13. Time-resolved fast neutron imaging: simulation of detector performance

    OpenAIRE

    Vartsky, D.; Mor, I; Goldberg, M. B.; Mardor, I.; Feldman, G; Bar, D.; Shor, A; Dangendorf, V.; Laczko, G.; Breskin, A.; Chechik, R.

    2004-01-01

    We have analyzed and compared the performance of two novel fast-neutron imaging methods with time-of-flight spectroscopy capability. Using MCNP and GEANT code simulations of neutron and charged-particle transport in the detectors, key parameters such as detection efficiency, the amount of energy deposited in the converter and the spatial resolution of both detector variants have been evaluated.

  14. Acute metabolic response to fasted and postprandial exercise.

    Science.gov (United States)

    de Lima, Filipe Dinato; Correia, Ana Luiza Matias; Teixeira, Denilson da Silva; da Silva Neto, Domingos Vasco; Fernandes, Ítalo Sávio Gonçalves; Viana, Mário Boratto Xavier; Petitto, Mateus; da Silva Sampaio, Rodney Antônio; Chaves, Sandro Nobre; Alves, Simone Teixeira; Dantas, Renata Aparecida Elias; Mota, Márcio Rabelo

    2015-01-01

    The aim of this study was to analyze the acute metabolic response to exercise in fasting and postprandial. For this, ten individuals were submitted to an incremental treadmill test, with an initial speed of 5 and 1 km/h increments every minute, with no inclination, and a body composition assessment. After this 1st day, all volunteers were submitted to two experimental procedures (fasting and postprandial), with an aerobic exercise performed for 36 minutes at 65% of maximal oxygen consumption. At postprandial procedure, all subjects ingested a breakfast containing 59.3 g of carbohydrate (76.73%), 9.97 g of protein (12.90%), 8.01 g of lipids (10.37%), with a total energy intake of 349.17 kcal. An analysis of plasma concentration of triglycerides, lactate, and glucose was performed in two stages: before and after exercise. The Shapiro-Wilk test was used to verify the normality of the data. For analysis of glucose concentration, plasma lactate, and triglycerides, we used a repeated measures analysis of variance factorial 2×2, with Bonferroni multiple comparison test. The significance level of P<0.05 was adopted. The results indicated a maintenance level of glucose at fasting and a decrease in glucose concentration at postprandial exercise. Both conditions increase plasma lactate. Triglycerides also increased in the two experimental conditions; however, after exercise fasting, the increase was significantly higher than in the postprandial exercise. These data suggest that both exercises could increase plasma lactate and triglycerides. However, exercise performed in fasting condition decreases glucose concentration and increases triglycerides, even more than postprandial exercise. PMID:26316800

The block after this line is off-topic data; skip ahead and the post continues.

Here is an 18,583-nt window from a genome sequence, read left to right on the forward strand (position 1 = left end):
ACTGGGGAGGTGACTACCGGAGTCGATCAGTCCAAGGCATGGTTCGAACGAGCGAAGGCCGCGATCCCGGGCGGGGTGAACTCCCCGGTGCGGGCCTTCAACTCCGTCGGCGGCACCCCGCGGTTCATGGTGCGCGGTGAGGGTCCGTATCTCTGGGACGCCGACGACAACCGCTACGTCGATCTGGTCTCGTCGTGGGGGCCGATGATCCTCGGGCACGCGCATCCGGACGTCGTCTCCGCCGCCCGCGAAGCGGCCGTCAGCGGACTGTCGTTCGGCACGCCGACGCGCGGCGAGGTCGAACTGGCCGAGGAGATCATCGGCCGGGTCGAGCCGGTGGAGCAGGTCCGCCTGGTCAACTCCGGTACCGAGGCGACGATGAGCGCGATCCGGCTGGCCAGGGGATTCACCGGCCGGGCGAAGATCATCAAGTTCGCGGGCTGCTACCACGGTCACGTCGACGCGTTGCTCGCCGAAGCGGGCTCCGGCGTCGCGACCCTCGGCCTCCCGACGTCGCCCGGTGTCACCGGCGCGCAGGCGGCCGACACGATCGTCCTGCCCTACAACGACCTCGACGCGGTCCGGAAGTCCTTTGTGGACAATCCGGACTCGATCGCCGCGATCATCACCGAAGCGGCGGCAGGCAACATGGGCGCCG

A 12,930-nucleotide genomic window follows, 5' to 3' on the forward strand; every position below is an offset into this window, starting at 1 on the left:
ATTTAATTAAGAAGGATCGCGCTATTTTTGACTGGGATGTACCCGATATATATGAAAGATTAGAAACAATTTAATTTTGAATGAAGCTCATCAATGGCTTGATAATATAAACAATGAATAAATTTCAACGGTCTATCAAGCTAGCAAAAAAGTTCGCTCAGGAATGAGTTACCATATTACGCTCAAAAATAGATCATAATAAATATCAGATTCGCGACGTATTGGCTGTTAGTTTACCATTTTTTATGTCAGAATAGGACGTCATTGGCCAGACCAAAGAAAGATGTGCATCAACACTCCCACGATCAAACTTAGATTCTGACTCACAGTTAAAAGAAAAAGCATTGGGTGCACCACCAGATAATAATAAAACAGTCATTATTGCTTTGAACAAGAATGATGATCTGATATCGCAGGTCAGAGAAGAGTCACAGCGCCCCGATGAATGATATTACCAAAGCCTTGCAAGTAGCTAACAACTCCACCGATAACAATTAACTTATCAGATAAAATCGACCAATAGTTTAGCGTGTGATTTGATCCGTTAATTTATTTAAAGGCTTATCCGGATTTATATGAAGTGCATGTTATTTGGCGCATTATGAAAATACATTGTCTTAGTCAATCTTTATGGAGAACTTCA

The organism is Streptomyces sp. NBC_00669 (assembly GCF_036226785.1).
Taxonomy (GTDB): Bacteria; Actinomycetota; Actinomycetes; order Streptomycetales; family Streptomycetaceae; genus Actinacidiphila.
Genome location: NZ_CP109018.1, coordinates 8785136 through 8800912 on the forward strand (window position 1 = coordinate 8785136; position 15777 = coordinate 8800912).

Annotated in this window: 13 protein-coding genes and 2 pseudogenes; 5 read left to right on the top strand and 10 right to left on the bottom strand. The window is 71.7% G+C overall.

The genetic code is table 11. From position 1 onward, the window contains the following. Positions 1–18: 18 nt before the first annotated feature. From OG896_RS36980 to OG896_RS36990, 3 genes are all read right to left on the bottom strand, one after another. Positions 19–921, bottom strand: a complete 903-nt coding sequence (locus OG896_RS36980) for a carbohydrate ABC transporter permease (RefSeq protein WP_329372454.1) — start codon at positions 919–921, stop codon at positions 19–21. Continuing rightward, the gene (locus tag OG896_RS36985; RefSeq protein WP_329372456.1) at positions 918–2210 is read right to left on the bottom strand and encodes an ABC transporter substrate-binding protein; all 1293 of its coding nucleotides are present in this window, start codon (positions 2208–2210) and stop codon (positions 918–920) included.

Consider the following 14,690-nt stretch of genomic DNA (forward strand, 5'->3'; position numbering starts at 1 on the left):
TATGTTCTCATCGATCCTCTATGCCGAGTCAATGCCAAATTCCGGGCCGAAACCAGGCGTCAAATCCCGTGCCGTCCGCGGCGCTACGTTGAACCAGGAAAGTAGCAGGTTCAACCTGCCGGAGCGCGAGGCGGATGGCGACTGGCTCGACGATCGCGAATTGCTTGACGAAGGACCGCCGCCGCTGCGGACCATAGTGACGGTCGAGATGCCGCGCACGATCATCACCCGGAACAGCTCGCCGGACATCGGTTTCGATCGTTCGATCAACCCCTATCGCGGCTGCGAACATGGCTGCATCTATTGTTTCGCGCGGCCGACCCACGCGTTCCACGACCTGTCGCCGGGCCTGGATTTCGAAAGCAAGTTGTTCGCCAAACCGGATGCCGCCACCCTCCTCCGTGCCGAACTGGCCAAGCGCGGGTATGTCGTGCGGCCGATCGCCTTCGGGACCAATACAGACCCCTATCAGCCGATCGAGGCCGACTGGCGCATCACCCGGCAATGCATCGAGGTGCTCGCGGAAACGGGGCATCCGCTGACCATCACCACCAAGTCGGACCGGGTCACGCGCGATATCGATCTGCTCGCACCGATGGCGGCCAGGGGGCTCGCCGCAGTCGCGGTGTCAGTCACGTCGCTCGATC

15. Acute metabolic response to fasted and postprandial exercise

    Science.gov (United States)

    de Lima, Filipe Dinato; Correia, Ana Luiza Matias; Teixeira, Denilson da Silva; da Silva Neto, Domingos Vasco; Fernandes, Ítalo Sávio Gonçalves; Viana, Mário Boratto Xavier; Petitto, Mateus; da Silva Sampaio, Rodney Antônio; Chaves, Sandro Nobre; Alves, Simone Teixeira; Dantas, Renata Aparecida Elias; Mota, Márcio Rabelo

    2015-01-01

    The aim of this study was to analyze the acute metabolic response to exercise in fasting and postprandial. For this, ten individuals were submitted to an incremental treadmill test, with an initial speed of 5 and 1 km/h increments every minute, with no inclination, and a body composition assessment. After this 1st day, all volunteers were submitted to two experimental procedures (fasting and postprandial), with an aerobic exercise performed for 36 minutes at 65% of maximal oxygen consumption. At postprandial procedure, all subjects ingested a breakfast containing 59.3 g of carbohydrate (76.73%), 9.97 g of protein (12.90%), 8.01 g of lipids (10.37%), with a total energy intake of 349.17 kcal. An analysis of plasma concentration of triglycerides, lactate, and glucose was performed in two stages: before and after exercise. The Shapiro–Wilk test was used to verify the normality of the data. For analysis of glucose concentration, plasma lactate, and triglycerides, we used a repeated measures analysis of variance factorial 2×2, with Bonferroni multiple comparison test. The significance level of P<0.05 was adopted. The results indicated a maintenance level of glucose at fasting and a decrease in glucose concentration at postprandial exercise. Both conditions increase plasma lactate. Triglycerides also increased in the two experimental conditions; however, after exercise fasting, the increase was significantly higher than in the postprandial exercise. These data suggest that both exercises could increase plasma lactate and triglycerides. However, exercise performed in fasting condition decreases glucose concentration and increases triglycerides, even more than postprandial exercise. PMID:26316800